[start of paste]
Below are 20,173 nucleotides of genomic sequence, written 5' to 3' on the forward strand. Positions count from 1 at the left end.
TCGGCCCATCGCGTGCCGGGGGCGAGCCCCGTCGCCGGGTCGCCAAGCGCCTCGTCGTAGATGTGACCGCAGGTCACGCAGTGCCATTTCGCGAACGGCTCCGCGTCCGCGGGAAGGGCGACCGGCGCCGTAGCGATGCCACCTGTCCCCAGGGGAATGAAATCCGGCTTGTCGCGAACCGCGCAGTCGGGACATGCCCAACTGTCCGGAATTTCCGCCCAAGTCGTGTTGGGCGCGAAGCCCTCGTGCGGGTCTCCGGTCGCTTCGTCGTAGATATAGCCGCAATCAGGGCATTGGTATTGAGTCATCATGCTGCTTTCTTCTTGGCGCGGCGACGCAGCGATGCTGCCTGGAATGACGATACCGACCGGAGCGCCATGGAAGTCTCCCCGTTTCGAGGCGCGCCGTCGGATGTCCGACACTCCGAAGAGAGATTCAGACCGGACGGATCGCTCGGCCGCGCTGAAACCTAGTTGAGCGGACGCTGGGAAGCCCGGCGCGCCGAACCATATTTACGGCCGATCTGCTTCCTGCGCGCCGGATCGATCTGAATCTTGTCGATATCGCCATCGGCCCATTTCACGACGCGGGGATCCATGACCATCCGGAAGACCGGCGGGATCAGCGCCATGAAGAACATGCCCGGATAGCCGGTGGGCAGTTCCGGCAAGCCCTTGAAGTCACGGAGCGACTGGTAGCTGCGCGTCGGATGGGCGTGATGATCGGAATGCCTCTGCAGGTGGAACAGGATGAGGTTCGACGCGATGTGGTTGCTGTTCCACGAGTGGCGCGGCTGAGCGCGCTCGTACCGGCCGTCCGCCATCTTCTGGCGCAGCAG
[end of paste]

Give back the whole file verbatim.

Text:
Below are 20,173 nucleotides of genomic sequence, written 5' to 3' on the forward strand. Positions count from 1 at the left end.
TCGGCCCATCGCGTGCCGGGGGCGAGCCCCGTCGCCGGGTCGCCAAGCGCCTCGTCGTAGATGTGACCGCAGGTCACGCAGTGCCATTTCGCGAACGGCTCCGCGTCCGCGGGAAGGGCGACCGGCGCCGTAGCGATGCCACCTGTCCCCAGGGGAATGAAATCCGGCTTGTCGCGAACCGCGCAGTCGGGACATGCCCAACTGTCCGGAATTTCCGCCCAAGTCGTGTTGGGCGCGAAGCCCTCGTGCGGGTCTCCGGTCGCTTCGTCGTAGATATAGCCGCAATCAGGGCATTGGTATTGAGTCATCATGCTGCTTTCTTCTTGGCGCGGCGACGCAGCGATGCTGCCTGGAATGACGATACCGACCGGAGCGCCATGGAAGTCTCCCCGTTTCGAGGCGCGCCGTCGGATGTCCGACACTCCGAAGAGAGATTCAGACCGGACGGATCGCTCGGCCGCGCTGAAACCTAGTTGAGCGGACGCTGGGAAGCCCGGCGCGCCGAACCATATTTACGGCCGATCTGCTTCCTGCGCGCCGGATCGATCTGAATCTTGTCGATATCGCCATCGGCCCATTTCACGACGCGGGGATCCATGACCATCCGGAAGACCGGCGGGATCAGCGCCATGAAGAACATGCCCGGATAGCCGGTGGGCAGTTCCGGCAAGCCCTTGAAGTCACGGAGCGACTGGTAGCTGCGCGTCGGATGGGCGTGATGATCGGAATGCCTCTGCAGGTGGAACAGGATGAGGTTCGACGCGATGTGGTTGCTGTTCCACGAGTGGCGCGGCTGAGCGCGCTCGTACCGGCCGTCCGCCATCTTCTGGCGCAGCAG